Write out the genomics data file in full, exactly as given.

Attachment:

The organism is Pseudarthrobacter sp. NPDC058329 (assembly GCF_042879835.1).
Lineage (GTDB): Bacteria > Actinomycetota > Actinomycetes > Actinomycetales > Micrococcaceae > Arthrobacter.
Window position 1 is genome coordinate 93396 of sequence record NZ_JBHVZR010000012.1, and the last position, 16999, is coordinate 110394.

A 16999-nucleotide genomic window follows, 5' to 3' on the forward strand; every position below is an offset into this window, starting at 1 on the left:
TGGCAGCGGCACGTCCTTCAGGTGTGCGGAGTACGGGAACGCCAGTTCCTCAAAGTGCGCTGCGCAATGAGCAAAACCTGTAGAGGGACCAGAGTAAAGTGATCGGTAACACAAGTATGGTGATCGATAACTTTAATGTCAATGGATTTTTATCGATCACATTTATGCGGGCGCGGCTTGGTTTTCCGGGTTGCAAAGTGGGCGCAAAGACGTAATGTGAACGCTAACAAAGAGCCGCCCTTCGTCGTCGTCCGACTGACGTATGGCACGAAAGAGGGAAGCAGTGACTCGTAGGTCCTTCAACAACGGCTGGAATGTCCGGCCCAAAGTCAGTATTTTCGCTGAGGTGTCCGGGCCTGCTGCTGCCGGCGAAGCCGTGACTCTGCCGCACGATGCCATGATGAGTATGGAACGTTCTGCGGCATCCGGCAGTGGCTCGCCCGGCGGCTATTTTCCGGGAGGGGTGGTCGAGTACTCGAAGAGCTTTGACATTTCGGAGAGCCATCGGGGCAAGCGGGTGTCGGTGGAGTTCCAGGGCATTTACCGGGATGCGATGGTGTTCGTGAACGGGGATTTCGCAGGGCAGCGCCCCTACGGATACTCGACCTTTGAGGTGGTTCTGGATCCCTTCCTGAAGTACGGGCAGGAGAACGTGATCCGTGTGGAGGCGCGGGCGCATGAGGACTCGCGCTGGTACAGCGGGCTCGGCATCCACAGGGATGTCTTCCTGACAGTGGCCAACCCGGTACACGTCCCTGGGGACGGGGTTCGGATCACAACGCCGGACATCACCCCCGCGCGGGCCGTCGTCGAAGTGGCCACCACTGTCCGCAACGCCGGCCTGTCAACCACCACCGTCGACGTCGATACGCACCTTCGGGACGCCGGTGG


The organism is Pseudarthrobacter sp. NPDC058329 (assembly GCF_042879835.1).
Lineage (GTDB): Bacteria > Actinomycetota > Actinomycetes > Actinomycetales > Micrococcaceae > Arthrobacter.
Window position 1 is genome coordinate 93396 of sequence record NZ_JBHVZR010000012.1, and the last position, 16999, is coordinate 110394.

A 16999-nucleotide genomic window follows, 5' to 3' on the forward strand; every position below is an offset into this window, starting at 1 on the left:
TGGCAGCGGCACGTCCTTCAGGTGTGCGGAGTACGGGAACGCCAGTTCCTCAAAGTGCGCTGCGCAATGAGCAAAACCTGTAGAGGGACCAGAGTAAAGTGATCGGTAACACAAGTATGGTGATCGATAACTTTAATGTCAATGGATTTTTATCGATCACATTTATGCGGGCGCGGCTTGGTTTTCCGGGTTGCAAAGTGGGCGCAAAGACGTAATGTGAACGCTAACAAAGAGCCGCCCTTCGTCGTCGTCCGACTGACGTATGGCACGAAAGAGGGAAGCAGTGACTCGTAGGTCCTTCAACAACGGCTGGAATGTCCGGCCCAAAGTCAGTATTTTCGCTGAGGTGTCCGGGCCTGCTGCTGCCGGCGAAGCCGTGACTCTGCCGCACGATGCCATGATGAGTATGGAACGTTCTGCGGCATCCGGCAGTGGCTCGCCCGGCGGCTATTTTCCGGGAGGGGTGGTCGAGTACTCGAAGAGCTTTGACATTTCGGAGAGCCATCGGGGCAAGCGGGTGTCGGTGGAGTTCCAGGGCATTTACCGGGATGCGATGGTGTTCGTGAACGGGGATTTCGCAGGGCAGCGCCCCTACGGATACTCGACCTTTGAGGTGGTTCTGGATCCCTTCCTGAAGTACGGGCAGGAGAACGTGATCCGTGTGGAGGCGCGGGCGCATGAGGACTCGCGCTGGTACAGCGGGCTCGGCATCCACAGGGATGTCTTCCTGACAGTGGCCAACCCGGTACACGTCCCTGGGGACGGGGTTCGGATCACAACGCCGGACATCACCCCCGCGCGGGCCGTCGTCGAAGTGGCCACCACTGTCCGCAACGCCGGCCTGTCAACCACCACCGTCGACGTCGATACGCACCTTCGGGACGCCGGTGG